Nerine Sarnienses Hybrids

Matt Mattus
Mon, 19 Sep 2005 19:35:57 PDT
Thanks Jim
After all, you started me down this path of growing Nerine and Lachenalia,
and now I am hooked!. I did add a pot of a half dozen N. masoniorum last
year, ( at least that is what they were sold to me as) of course they
bloomed well for me last November since they we're fresh from the nursery,,
this year, we shall see.

I am SO inspired now to add to this Nerine collection, so I'm off to see
what I can still order.

Matt Mattus
Worcester, MA
USDA Zone 5

On 9/19/05 9:09 AM, "J.E. Shields" <> wrote:

> Hi Matt and all,
> In stark contrast to the very difficult sarniensis hybrids, I have found
> that the summer growing species are wonderful pot plants.  I grow angulata,
> angustifolia, appendiculata, filifolia, filamentosa, gracilis,  huttoniae,
> krigei, laticoma, platypetala, and rehmannii.  I also have numerous
> undulata. which are readily available in the trade; undulata flowers in
> about January here in the greenhouse.
> N. masoniorum is similar to filamentosa, but is much less free flowering
> for me.  A plant received as N. gibsonii was shown not to be that
> species.  It is an excellent pot plant, and sets seed freely.  The
> seedlings look just like the parents, so it is probably a species, even if
> not true gibsonii.  It is in flower right now.  Unlike some of the small
> flowered species, its scapes are in good proportion to the flower size.
> I have bulbs received as hessioides; these may not be true hessioides.
> The krigei flowers first, in mid-July.  The leaves are long, narrow, and
> twisted around the long axis.  The flowers are rather spidery, but up to 2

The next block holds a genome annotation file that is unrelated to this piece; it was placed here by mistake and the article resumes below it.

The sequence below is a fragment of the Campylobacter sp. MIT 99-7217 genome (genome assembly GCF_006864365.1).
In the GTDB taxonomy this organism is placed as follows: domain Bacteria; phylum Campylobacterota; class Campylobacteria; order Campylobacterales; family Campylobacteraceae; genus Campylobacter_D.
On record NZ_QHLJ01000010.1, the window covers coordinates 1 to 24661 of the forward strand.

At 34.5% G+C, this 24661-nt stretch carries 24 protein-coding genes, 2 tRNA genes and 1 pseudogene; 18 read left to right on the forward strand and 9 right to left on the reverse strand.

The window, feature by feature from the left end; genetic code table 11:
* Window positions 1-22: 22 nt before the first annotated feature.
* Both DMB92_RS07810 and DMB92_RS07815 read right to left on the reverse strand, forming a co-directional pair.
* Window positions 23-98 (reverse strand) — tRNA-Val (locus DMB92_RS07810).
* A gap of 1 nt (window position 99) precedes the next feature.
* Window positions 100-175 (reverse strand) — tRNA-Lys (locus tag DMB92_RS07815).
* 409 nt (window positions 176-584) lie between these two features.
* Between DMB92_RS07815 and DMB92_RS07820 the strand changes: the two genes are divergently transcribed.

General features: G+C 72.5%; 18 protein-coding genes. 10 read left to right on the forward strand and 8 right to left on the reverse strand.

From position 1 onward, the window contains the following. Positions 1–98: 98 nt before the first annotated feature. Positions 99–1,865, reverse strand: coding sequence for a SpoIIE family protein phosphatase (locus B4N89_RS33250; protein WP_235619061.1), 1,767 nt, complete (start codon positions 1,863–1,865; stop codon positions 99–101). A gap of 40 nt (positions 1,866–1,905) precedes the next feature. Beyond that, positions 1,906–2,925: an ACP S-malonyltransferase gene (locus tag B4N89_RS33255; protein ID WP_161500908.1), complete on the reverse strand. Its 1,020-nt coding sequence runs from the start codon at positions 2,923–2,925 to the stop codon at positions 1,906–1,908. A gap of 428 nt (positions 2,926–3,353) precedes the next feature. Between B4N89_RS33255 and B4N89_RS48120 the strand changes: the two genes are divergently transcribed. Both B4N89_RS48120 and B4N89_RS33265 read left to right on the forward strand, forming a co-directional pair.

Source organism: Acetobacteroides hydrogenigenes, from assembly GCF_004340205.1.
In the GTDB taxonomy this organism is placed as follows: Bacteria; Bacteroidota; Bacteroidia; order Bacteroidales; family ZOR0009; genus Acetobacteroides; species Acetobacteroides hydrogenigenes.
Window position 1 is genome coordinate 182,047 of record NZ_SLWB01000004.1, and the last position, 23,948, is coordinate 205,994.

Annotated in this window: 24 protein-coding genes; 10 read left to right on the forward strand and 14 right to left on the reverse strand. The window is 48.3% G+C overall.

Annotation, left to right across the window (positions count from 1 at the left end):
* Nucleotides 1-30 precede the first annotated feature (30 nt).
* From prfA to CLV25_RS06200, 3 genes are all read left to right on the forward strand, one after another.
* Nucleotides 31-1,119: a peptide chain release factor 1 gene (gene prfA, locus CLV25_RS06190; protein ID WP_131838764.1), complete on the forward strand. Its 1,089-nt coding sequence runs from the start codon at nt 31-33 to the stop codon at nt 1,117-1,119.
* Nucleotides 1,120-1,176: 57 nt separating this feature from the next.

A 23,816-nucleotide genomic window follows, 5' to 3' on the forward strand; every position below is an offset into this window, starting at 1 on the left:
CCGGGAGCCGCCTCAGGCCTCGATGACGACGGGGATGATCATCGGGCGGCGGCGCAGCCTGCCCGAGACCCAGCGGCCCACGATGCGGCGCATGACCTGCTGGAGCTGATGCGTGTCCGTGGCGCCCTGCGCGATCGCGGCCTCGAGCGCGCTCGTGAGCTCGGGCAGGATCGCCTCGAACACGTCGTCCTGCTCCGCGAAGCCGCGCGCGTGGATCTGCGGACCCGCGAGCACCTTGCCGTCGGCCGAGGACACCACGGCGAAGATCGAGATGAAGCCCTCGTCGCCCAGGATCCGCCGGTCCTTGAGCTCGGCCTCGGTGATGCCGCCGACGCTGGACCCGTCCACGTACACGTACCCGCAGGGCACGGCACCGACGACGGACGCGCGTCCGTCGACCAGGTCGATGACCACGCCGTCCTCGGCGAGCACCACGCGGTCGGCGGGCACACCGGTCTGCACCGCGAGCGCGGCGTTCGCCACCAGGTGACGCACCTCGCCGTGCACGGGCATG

> inches across.  It needs some winter chill to induce flowering.
> N. filifolia flowers after krigei, and their bloom times overlap in most
> seasons.  Both set seeds freely, and I have the cross [filifolia X krigei]
> in flower too.  My only laticoma large enough to flower also blooms at this
> time, with flowers as large as krigei's.  It has so far refused to set seeds.
> Now the rest are flowering.
> None have proved hardy so far, but I will keep trying.
> N. bowdenii flowers later -- November and December.  It has so far not set
> seed with krigei, and vice versa.  Bulbs of N. bowdenii "Koen's Hardy" have
> survived in the open field through a couple of winters,
> unmulched.  However, they were visibly weakened, producing smaller and
> fewer leaves in the field.  After two winters, I dug the remaining plants
> and now grow them in pots.  The flower well in pots in the winter
> greenhouse, but never flowered in the field.  This latter is not
> surprising, since my ground is often frozen when the 'Koen's Hardy" in my
> greenhouse flower.
> I obtained true N. bowdenii wellsii a couple years ago, and these bulbs
> have proved very robust in pots.  I expect them to start flowering this
> winter.  If they do, I'll cross them with "Koen's Hardy" for starters.
> "Koen's Hardy" is a clone selected by Aad Koen in The Netherlands for
> production of cut flowers.  It survives his winters there in the open
> field, given a little mulch.  Common bowdenii does not survive his winters
> in the open, even when mulched -- at least, not healthy enough to then flower.
> So if the sarniensis hybrids do not perform well enough to justify the time
> and trouble to grow them, try some of the summer growing species.  You'll
> like them!
> Sources of bulbs and seeds of Nerine species:  Try Rachel  & Rod Saunders
> and Rhoda & Cameron
> McMaster  (see: )
> Regards,
> Jim Shields
> *************************************************
> Jim Shields             USDA Zone 5             Shields Gardens, Ltd.
> P.O. Box 92              WWW:
> Westfield, Indiana 46074, USA
> Tel. ++1-317-867-3344     or      toll-free 1-866-449-3344 in USA
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